Dynegy may need to back down two Moss Landing units due to higher gas prices

Two units at Dynegy‘s (NYSE: DYN) Moss Landing power plant in California would have problems running in the future if a natural gas price proposal from Pacific Gas & Electric is adopted by the California Public Utilities Commission (CPUC), said Dynegy in its Aug. 7 quarterly Form 10-Q report.

Said the Form 10-Q: “In its 2015 Gas Transmission and Storage rate case, which will set gas transportation rates for 2015-2017, Pacific Gas & Electric Company’s (‘PG&E’) proposed revenue requirements and allocation proposals which, if adopted, would result in a significant increase in the rates for electric generators served by the local transmission system, including Dynegy’s Moss Landing Units 1 & 2.

“Historically, after PG&E’s gas transportation rate structure was changed to unbundle the Backbone Transmission System (‘BB’) rates, PG&E gas transmission and storage rate case settlements have included a bill credit for Moss Landing Units 1 & 2 that effectively reduces the differential between rates for BB and local transmission system service, allowing the plant to compete against other power generators. However, according to PG&E’s own estimates, the rate differential between BB and local transmission system rates PG&E proposes in its 2015 proceeding would result in Moss Landing Units 1 & 2 likely experiencing a decline in dispatch hours.

“Dynegy is actively participating in the hearing process before the CPUC and is advocating positions that would maintain the ability of Moss Landing Units 1 & 2 to compete in California electricity markets. A post-hearing briefing concluded in May of 2015, with a decision expected in late 2015.”

The Dynegy website shows Moss Landing Units 1 and 2 with a total of 1,020 MW (net) of capacity, and that they run at intermediate load. Also at the site are the gas-fired Units 6 and 7 (1,500 MW net), which are classified as peakers.

Fuel is not the only issue for Moss Landing Units 1 and 2. The California Independent System Operator (ISO) on May 7 issued a report saying that roughly 10,517 MW of natural gas-fired capacity in the state is subject to the once-through-cooling regulation, which requires coastal power plants that use ocean water for cooling to be retired, retrofitted or repowered. The bulk of the generation retirements forecast to occur as a result of this requirement are not anticipated until the 2018-2020 time frame.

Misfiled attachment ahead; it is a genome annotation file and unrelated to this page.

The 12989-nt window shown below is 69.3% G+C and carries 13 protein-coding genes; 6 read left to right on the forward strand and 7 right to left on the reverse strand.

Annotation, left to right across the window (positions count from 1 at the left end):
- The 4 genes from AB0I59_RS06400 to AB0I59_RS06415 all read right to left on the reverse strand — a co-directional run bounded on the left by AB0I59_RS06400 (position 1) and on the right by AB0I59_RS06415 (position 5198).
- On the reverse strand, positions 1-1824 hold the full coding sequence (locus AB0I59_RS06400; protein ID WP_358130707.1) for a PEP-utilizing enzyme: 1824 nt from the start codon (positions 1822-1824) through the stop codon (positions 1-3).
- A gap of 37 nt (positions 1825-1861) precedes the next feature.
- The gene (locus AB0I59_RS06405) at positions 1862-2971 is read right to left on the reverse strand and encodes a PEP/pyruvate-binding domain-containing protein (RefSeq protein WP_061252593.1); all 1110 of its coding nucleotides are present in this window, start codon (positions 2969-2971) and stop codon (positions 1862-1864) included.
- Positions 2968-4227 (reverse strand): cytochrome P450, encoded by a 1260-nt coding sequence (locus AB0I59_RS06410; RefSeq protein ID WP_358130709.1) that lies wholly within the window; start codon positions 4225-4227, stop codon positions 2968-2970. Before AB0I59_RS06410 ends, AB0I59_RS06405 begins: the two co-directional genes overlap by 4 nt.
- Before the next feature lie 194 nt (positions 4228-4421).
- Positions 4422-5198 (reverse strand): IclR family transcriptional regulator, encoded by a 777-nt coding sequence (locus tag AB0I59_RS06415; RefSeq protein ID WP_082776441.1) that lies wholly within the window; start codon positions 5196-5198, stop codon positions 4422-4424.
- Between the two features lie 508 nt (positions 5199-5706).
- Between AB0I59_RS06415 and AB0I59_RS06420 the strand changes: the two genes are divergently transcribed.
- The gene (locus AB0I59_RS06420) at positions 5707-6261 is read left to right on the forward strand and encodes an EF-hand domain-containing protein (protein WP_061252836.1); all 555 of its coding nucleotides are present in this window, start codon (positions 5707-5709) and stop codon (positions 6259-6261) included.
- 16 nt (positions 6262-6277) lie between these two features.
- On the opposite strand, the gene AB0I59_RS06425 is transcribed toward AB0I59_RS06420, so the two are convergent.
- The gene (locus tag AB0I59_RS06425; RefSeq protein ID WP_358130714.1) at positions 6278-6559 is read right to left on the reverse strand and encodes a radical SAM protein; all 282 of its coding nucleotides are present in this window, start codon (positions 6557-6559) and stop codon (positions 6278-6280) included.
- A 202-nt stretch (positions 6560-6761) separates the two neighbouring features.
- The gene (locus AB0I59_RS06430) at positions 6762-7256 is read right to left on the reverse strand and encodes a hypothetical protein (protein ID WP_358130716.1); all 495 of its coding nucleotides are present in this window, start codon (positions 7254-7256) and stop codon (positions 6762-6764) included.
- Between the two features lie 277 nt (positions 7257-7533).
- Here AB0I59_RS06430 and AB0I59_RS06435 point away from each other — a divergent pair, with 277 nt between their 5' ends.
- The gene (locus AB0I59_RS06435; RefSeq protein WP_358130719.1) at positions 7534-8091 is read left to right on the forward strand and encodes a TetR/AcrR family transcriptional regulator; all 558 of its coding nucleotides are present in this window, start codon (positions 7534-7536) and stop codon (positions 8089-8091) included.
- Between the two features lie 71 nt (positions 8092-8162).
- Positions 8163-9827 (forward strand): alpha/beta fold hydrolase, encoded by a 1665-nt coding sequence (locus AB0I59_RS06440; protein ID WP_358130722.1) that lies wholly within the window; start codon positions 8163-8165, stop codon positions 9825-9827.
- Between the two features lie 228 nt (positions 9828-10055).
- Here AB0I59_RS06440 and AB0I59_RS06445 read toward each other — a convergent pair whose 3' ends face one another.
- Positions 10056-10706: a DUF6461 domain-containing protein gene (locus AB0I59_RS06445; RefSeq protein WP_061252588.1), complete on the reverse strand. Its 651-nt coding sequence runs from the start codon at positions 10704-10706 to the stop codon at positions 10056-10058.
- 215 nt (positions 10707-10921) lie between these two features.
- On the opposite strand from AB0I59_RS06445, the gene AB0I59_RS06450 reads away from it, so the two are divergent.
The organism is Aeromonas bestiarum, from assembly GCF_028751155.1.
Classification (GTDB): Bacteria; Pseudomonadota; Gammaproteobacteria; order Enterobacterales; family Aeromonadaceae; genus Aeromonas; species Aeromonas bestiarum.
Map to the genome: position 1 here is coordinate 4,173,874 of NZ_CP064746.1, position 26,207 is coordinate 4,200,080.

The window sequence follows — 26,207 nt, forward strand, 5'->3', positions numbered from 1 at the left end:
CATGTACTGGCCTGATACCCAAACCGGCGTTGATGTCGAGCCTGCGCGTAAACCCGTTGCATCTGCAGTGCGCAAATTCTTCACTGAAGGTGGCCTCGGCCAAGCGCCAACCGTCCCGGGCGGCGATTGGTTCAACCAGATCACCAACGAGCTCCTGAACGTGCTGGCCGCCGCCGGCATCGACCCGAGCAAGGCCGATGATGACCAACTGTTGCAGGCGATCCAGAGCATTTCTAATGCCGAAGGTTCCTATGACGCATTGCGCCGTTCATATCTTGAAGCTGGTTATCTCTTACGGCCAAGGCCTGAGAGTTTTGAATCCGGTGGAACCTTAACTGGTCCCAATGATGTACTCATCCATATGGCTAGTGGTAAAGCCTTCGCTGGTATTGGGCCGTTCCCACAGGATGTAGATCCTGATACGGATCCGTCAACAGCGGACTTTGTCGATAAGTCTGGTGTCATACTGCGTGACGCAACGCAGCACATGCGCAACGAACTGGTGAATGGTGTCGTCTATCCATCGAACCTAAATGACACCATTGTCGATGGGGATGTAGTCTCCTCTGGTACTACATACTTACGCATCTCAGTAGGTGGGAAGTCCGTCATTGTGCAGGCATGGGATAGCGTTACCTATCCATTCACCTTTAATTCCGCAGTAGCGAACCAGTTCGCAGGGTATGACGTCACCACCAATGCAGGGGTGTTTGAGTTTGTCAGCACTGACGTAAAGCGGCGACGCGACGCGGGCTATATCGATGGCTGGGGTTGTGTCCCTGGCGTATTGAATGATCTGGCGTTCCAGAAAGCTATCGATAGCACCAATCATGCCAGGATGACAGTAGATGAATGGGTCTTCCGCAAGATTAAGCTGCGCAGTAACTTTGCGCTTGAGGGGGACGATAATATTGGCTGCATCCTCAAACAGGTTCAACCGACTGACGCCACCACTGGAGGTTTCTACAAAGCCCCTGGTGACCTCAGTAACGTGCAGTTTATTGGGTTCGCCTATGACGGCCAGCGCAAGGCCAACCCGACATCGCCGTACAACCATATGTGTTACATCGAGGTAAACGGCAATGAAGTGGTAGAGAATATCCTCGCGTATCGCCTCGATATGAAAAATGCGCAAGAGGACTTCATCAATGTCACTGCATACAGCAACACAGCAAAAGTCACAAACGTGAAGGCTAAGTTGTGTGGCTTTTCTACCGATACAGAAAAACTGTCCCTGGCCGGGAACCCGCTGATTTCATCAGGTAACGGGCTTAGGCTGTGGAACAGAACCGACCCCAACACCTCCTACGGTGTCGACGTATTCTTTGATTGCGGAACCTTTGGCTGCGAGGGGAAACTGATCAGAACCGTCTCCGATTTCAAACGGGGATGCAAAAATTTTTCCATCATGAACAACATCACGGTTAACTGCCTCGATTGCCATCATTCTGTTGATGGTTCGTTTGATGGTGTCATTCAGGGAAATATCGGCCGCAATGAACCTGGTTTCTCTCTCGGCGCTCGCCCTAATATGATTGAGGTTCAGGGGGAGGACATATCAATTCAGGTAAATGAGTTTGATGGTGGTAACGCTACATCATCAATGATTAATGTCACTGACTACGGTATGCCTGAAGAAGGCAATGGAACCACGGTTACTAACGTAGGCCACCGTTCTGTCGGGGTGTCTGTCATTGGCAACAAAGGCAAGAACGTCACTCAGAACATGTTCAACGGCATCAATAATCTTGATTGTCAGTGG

The ISO said that the generating units facing OTC compliance deadlines before 2020 are:

  • El Segundo Unit 4, NRG Energy, deadline of 12/31/2015, 335 MW;
  • Encina Units 1-5, NRG Energy, deadline of 12/31/2017, 946 MW;
  • Pittsburg Units 5-6, NRG Energy, deadline of 12/31/2017, 629 MW;
  • Moss Landing Units 1-2, Dynegy, deadline of 12/31/2017, 1,020 MW; and
  • Moss Landing Units 6-7, Dynegy, deadline of 12/31/2017, 1,500 MW.

On the OTC issue, for Moss Landing, Dynegy in the Aug. 7 Form 10-Q defers to what it said about the plant in the prior Form 10-Q, filed on May 7 with the SEC. That Form 10-Q said: “On October 9, 2014, we entered into a settlement agreement with the California State Water Resources Control Board (‘State Water Board’) that would resolve a lawsuit we filed in 2010 with other California power plant owners challenging the Statewide Water Quality Control Policy on the Use of Coastal and Estuarine Waters for Power Plant Cooling (‘Policy’).

“Under the settlement agreement, the State Water Board agreed to propose an amendment to the Policy which would extend the compliance deadline for all four units at Moss Landing from December 31, 2017 to December 31, 2020. The State Water Board issued public notice of the proposed amendment on February 6, 2015. On April 7, 2015, the State Water Board approved the amendment to the Policy.

“We are required to implement operational control measures at Moss Landing for purposes of reducing impingement mortality and entrainment, including the installation of variable speed drive motors on the circulating water pumps for Units 1 and 2 by year end 2016. In addition, we must evaluate and install supplemental control technology at Units 1 and 2 by December 31, 2020. The settlement agreement also clarifies the implementation and applicability of various Policy provisions to Moss Landing.

“At this time, we preliminarily estimate the cost of our compliance at Moss Landing under the provisions of the settlement agreement will be approximately $10 million in aggregate through 2020. Operation of Moss Landing Units 6 and 7 beyond 2020 would be allowed only if those units comply with the Policy’s impingement mortality and entrainment standards, which would require the evaluation and installation of control technology, the cost of which would vary depending on the projected operational profile of the units.”

About Barry Cassell 20414 Articles
Barry Cassell is Chief Analyst for GenerationHub covering coal and emission controls issues, projects and policy. He has covered the coal and power generation industry for more than 24 years, beginning in November 2011 at GenerationHub and prior to that as editor of SNL Energy’s Coal Report. He was formerly with Coal Outlook for 15 years as the publication’s editor and contributing writer, and prior to that he was editor of Coal & Synfuels Technology and associate editor of The Energy Report. He has a bachelor’s degree from Central Michigan University.